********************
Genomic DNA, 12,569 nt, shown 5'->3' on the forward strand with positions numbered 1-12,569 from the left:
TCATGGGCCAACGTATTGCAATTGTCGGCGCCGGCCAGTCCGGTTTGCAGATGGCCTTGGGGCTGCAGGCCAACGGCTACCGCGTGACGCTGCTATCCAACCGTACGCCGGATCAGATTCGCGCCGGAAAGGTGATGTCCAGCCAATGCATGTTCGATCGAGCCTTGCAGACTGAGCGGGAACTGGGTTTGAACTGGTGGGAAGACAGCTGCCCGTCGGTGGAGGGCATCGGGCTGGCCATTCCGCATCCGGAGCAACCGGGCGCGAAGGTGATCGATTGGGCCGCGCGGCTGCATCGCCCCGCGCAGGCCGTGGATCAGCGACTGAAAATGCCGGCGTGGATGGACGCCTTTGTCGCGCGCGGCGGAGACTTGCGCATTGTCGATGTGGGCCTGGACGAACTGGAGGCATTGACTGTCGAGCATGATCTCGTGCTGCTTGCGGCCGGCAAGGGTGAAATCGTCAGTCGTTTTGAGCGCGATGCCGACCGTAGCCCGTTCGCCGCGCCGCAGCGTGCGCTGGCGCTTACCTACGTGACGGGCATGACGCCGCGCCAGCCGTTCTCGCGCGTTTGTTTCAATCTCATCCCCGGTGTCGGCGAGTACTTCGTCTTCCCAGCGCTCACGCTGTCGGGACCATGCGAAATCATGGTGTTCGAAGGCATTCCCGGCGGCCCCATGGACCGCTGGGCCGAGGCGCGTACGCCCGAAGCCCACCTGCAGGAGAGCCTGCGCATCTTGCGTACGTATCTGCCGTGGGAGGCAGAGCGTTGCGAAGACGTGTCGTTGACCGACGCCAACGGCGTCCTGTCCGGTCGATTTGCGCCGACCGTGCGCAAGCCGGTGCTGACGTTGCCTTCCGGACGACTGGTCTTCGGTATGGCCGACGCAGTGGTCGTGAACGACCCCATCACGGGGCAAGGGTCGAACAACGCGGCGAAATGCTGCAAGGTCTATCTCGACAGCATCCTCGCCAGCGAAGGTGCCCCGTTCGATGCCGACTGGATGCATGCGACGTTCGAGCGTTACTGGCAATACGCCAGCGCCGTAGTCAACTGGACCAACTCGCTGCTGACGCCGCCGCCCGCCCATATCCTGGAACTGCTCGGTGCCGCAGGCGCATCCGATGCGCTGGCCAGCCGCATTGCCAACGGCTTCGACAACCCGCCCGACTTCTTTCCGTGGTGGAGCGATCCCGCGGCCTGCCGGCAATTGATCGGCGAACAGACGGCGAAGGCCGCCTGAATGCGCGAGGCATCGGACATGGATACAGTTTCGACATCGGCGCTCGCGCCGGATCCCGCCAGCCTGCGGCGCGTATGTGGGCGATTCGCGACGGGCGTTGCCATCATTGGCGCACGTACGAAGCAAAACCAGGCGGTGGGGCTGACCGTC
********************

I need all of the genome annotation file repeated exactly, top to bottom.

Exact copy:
Genomic DNA, 12,569 nt, shown 5'->3' on the forward strand with positions numbered 1-12,569 from the left:
TCATGGGCCAACGTATTGCAATTGTCGGCGCCGGCCAGTCCGGTTTGCAGATGGCCTTGGGGCTGCAGGCCAACGGCTACCGCGTGACGCTGCTATCCAACCGTACGCCGGATCAGATTCGCGCCGGAAAGGTGATGTCCAGCCAATGCATGTTCGATCGAGCCTTGCAGACTGAGCGGGAACTGGGTTTGAACTGGTGGGAAGACAGCTGCCCGTCGGTGGAGGGCATCGGGCTGGCCATTCCGCATCCGGAGCAACCGGGCGCGAAGGTGATCGATTGGGCCGCGCGGCTGCATCGCCCCGCGCAGGCCGTGGATCAGCGACTGAAAATGCCGGCGTGGATGGACGCCTTTGTCGCGCGCGGCGGAGACTTGCGCATTGTCGATGTGGGCCTGGACGAACTGGAGGCATTGACTGTCGAGCATGATCTCGTGCTGCTTGCGGCCGGCAAGGGTGAAATCGTCAGTCGTTTTGAGCGCGATGCCGACCGTAGCCCGTTCGCCGCGCCGCAGCGTGCGCTGGCGCTTACCTACGTGACGGGCATGACGCCGCGCCAGCCGTTCTCGCGCGTTTGTTTCAATCTCATCCCCGGTGTCGGCGAGTACTTCGTCTTCCCAGCGCTCACGCTGTCGGGACCATGCGAAATCATGGTGTTCGAAGGCATTCCCGGCGGCCCCATGGACCGCTGGGCCGAGGCGCGTACGCCCGAAGCCCACCTGCAGGAGAGCCTGCGCATCTTGCGTACGTATCTGCCGTGGGAGGCAGAGCGTTGCGAAGACGTGTCGTTGACCGACGCCAACGGCGTCCTGTCCGGTCGATTTGCGCCGACCGTGCGCAAGCCGGTGCTGACGTTGCCTTCCGGACGACTGGTCTTCGGTATGGCCGACGCAGTGGTCGTGAACGACCCCATCACGGGGCAAGGGTCGAACAACGCGGCGAAATGCTGCAAGGTCTATCTCGACAGCATCCTCGCCAGCGAAGGTGCCCCGTTCGATGCCGACTGGATGCATGCGACGTTCGAGCGTTACTGGCAATACGCCAGCGCCGTAGTCAACTGGACCAACTCGCTGCTGACGCCGCCGCCCGCCCATATCCTGGAACTGCTCGGTGCCGCAGGCGCATCCGATGCGCTGGCCAGCCGCATTGCCAACGGCTTCGACAACCCGCCCGACTTCTTTCCGTGGTGGAGCGATCCCGCGGCCTGCCGGCAATTGATCGGCGAACAGACGGCGAAGGCCGCCTGAATGCGCGAGGCATCGGACATGGATACAGTTTCGACATCGGCGCTCGCGCCGGATCCCGCCAGCCTGCGGCGCGTATGTGGGCGATTCGCGACGGGCGTTGCCATCATTGGCGCACGTACGAAGCAAAACCAGGCGGTGGGGCTGACCGTC